Kahtoola Agassiz Uphill Race – this is a rather unique race experience. It takes place at Snowbowl Ski Resort and you actually run up the ski slope to something like 10,500ft elevation, across, and down another slope. Kahtoola manufactures snowshoes and crampons and they have different categories for each. Janee and I wore their microspikes, small crampons that stretch over any shoe. The distance is approximately 5k and it is absolutely brutal; I was hiking within a few minutes and dripping sweat just as quickly. But, the race was a lot of fun…in a twisted kind of way.

Collegiate Triathlon National Championships – We loaded up the Racelab trailer with 15 bikes and pulled it over 1500 miles to Tuscaloosa, Alabama for this race. It was an awesome experience, although the women’s race, which started after the men’s, saw extremely high temperatures and humidity so it was a rough day for some. This year it will be switched, so the men can suffer this time!

Kaylee’s Graduation and Commissioning – My sister, Kaylee, graduated from Indiana State University and was also commissioned into the U.S. Air Force as an officer. I couldn’t be more proud of her and I’m positive she will make a fantastic leader. I’m glad I got to be there for her ceremonies.

Graduation – I finally gone done got me a degree. Janee and I graduated from Northern Arizona University in May, both with a Bachelor’s in Exercise Science. School stressed me out big-time, so I’m glad to have it done. Janee is one of the most intelligent people I know, and I’m extremely proud of her for graduating summa cum laude.

Ohio Reception – Our Arizona wedding reception was relatively short notice for my extended family in Ohio, so we planned one for 4th of July weekend this summer. Janee got to meet more of my family and we got to spend some time hanging out where I’m from. It was awesome catching up with a lot of people I hadn’t seen in a long time. Another highlight of that trip was Cedar Point. We both love roller coasters and Janee had never been there, so we took a day and rode -every-single-coaster there. All of ’em!

Swim, bike, run cakes!

Mountain Man Triathlon – Mountain Man will always be a special race for me because it was my first triathlon back in 2007. After that first one, I never felt like I had a great race there until this year. The thing about it was that I ran the Big Brothers Big Sisters half marathon the day before so I really didn’t know what to expect. The thinking behind doing these races back to back was that it would be good training for Ironman. In the half marathon, I took it relatively easy in the first half and brought it home hard to finish in 5th overall. Going into Mountain Man the following day, I would have been pretty happy with a course PR, which would have meant 2:14. I shocked myself by finishing 3rd overall in 2:04! The highlight was that I also had the fastest overall run despite the previous day’s effort. Janee also had a great day and set a PR. It was so awesome to see her get it because there have been several times in the last two years where she’s been in shape to PR, but course conditions have shot down any chance of it.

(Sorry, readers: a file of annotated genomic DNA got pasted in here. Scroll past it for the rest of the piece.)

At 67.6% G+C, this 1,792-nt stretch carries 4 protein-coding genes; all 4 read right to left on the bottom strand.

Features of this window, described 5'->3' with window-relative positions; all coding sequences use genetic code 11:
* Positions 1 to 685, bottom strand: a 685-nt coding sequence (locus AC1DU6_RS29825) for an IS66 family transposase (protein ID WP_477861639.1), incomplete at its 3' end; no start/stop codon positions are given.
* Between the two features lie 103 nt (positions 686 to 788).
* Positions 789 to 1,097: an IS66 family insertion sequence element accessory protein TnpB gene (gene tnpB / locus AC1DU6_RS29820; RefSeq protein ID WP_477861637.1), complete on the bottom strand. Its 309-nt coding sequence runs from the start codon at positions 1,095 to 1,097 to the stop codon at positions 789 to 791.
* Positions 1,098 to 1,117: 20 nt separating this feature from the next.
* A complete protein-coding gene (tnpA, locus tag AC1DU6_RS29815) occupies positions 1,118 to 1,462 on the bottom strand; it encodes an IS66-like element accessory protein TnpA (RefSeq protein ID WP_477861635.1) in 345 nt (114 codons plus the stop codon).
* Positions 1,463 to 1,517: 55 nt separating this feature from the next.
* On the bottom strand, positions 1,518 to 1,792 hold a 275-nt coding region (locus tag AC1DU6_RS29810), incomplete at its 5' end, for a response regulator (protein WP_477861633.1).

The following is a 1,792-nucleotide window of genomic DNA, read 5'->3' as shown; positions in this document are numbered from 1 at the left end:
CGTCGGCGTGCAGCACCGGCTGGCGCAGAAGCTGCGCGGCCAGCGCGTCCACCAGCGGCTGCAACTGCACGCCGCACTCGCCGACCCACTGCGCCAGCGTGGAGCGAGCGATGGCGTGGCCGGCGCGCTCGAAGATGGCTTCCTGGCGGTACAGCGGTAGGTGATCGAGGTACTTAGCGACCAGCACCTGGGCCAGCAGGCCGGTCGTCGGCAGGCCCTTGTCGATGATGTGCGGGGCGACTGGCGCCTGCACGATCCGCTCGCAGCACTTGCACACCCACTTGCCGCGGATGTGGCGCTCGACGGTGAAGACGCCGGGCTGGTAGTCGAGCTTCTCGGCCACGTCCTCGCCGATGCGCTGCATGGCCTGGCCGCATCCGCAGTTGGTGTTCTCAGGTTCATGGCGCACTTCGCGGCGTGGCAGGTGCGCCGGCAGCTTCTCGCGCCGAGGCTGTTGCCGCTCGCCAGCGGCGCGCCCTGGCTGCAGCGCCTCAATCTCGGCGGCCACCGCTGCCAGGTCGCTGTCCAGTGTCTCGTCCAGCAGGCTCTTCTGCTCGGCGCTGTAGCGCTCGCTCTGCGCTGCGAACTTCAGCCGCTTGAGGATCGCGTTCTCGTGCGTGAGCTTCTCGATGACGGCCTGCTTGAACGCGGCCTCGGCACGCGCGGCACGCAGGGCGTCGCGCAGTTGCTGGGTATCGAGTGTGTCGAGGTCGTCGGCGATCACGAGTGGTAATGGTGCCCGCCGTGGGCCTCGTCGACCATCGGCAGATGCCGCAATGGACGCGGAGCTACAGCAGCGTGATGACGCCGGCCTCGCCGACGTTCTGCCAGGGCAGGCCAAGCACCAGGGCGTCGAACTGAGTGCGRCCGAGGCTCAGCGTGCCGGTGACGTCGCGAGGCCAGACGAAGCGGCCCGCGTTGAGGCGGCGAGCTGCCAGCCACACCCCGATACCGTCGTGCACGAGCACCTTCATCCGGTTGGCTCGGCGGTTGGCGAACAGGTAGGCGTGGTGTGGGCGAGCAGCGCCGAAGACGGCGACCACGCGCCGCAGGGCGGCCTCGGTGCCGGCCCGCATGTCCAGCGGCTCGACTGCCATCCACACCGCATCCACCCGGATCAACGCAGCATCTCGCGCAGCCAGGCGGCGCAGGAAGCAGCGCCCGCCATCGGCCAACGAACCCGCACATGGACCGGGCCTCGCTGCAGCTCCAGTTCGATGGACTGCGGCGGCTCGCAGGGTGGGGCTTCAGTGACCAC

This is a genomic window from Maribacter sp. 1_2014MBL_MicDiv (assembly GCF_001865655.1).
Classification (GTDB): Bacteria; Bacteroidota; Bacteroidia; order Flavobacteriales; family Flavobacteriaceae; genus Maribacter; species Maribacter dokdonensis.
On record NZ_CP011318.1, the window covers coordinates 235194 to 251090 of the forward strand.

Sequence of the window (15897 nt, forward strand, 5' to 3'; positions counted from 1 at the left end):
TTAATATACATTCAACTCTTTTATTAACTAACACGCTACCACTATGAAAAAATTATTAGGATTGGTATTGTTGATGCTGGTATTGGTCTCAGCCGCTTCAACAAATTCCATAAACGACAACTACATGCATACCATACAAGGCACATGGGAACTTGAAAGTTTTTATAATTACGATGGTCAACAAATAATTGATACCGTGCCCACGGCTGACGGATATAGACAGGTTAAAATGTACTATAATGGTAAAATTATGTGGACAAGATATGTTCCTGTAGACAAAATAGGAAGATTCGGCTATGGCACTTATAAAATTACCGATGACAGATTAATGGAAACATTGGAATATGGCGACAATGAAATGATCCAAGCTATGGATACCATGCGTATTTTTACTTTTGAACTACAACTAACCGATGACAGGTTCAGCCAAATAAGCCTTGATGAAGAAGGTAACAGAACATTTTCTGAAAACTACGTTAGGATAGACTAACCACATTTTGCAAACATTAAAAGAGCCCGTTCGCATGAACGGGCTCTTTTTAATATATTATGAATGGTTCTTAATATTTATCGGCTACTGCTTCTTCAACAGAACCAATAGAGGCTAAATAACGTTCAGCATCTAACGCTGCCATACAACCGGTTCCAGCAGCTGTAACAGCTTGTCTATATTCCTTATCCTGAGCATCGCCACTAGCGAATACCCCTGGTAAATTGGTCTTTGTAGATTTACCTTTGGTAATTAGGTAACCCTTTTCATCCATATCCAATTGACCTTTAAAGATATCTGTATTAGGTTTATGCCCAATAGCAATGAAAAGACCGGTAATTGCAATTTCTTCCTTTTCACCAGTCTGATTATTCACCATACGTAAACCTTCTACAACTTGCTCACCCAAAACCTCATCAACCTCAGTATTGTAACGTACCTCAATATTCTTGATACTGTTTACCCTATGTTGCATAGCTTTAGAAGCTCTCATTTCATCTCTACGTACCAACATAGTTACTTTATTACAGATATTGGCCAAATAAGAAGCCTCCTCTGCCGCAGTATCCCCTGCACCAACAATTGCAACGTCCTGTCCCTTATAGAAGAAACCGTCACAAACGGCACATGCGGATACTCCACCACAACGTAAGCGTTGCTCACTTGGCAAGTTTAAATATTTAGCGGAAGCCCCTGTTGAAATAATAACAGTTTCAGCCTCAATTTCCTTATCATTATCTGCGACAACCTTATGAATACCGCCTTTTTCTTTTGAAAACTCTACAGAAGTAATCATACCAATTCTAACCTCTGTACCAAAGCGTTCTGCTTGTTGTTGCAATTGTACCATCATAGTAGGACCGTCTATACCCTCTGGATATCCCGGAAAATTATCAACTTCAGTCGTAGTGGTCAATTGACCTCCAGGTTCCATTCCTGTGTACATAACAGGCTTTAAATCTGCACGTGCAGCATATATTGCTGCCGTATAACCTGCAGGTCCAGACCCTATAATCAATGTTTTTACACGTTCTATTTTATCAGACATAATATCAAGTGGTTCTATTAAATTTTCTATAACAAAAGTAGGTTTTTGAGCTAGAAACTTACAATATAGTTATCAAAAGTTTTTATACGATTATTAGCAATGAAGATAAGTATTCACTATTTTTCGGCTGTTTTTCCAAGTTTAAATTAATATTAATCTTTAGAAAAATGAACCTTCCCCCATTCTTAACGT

With Lewis Elliot (lewiselliot.com), 1st overall, and Bryan Dunn, 2nd

Moving into our own place – We set a goal that we’d be living on our own (read: without roommates!) within a year of getting married. With one month to spare, we found a cool place closer to the east side of Flagstaff where we work and we’ve really been enjoying it!

One year anniversary – We celebrated our one year anniversary in September by booking a cabin in Prescott for the weekend. I fit that Saturday’s training in by riding my bike there, a ride I had wanted to do for quite some time. Janee drove with the dogs and periodically stopped to check on me. It was an epic ride down the switchbacks, through Sedona, through Jerome and over Mingus Mountain, and down into Prescott for a total of 109 miles. We then spent the weekend at the cabin, checking out Prescott, and eating good food – including our year-old top to our wedding cake which was still good!

Nathan Tempe Triathlon – Another big highlight of my summer was placing 2nd overall at this tri in a new PR of 2:02:55. I had a race best run (35:14, 5:40/mi) which followed the second fastest bike split, 58:18, 25.5mph. Who says you lose short course speed while training for an Ironman?

Soma Triathlon – Soma Half Ironman was a perfectly timed dress rehearsal for Ironman Arizona. It was four weeks before the big day and I was glad to have the opportunity to practice my IM race nutrition as well as heart rates/pacing. For the third time in three months, I had the fastest run – 1:20:21, 6:08/mi following the 4th fastest bike split to finish 4th amateur in 4:16:30. This was a new personal best by 31 seconds and given that this was on a slower course than my previous PR (Clearwater) and a lot of the bike was at full IM pace, I was extremely pleased with this race. It certainly hinted that IMAZ could be a good one.

Ironman Arizona – This was a dream race for me and it will stand as one of the best days of my life. Not only that, the training and the race itself redefined what I think is possible for myself. The report starts here: https://joshuwoord.wordpress.com/2011/11/27/imaz/

Couldn't be more excited!

The Holidays – We spent both Thanksgiving and Christmas at Janee’s family’s house near Phoenix and we’re always fed well there! Janee has four sisters, two of which are ages 3 and 5, so despite it not really “feeling” like Christmas when it’s 65 degrees and sunny, those two young ones remind you how special Christmas can be.
To close out the year, we went to Flagstaff’s famed Pinecone Drop. Instead of dropping a huge lit-up ball like in Times Square, Flagstaff (which happens to be in the largest stand of Ponderosa pine trees in the world) lowers a metallic, LED-lit, 6ft tall pinecone from the Weatherford Hotel downtown. The location is fitting for New Year celebrations because the Weatherford opened its doors on New Years Day, 1900.

On to 2012, where we already have Kaylee’s wedding, Janee’s first marathon, and the Ironman World Championships to look forward to!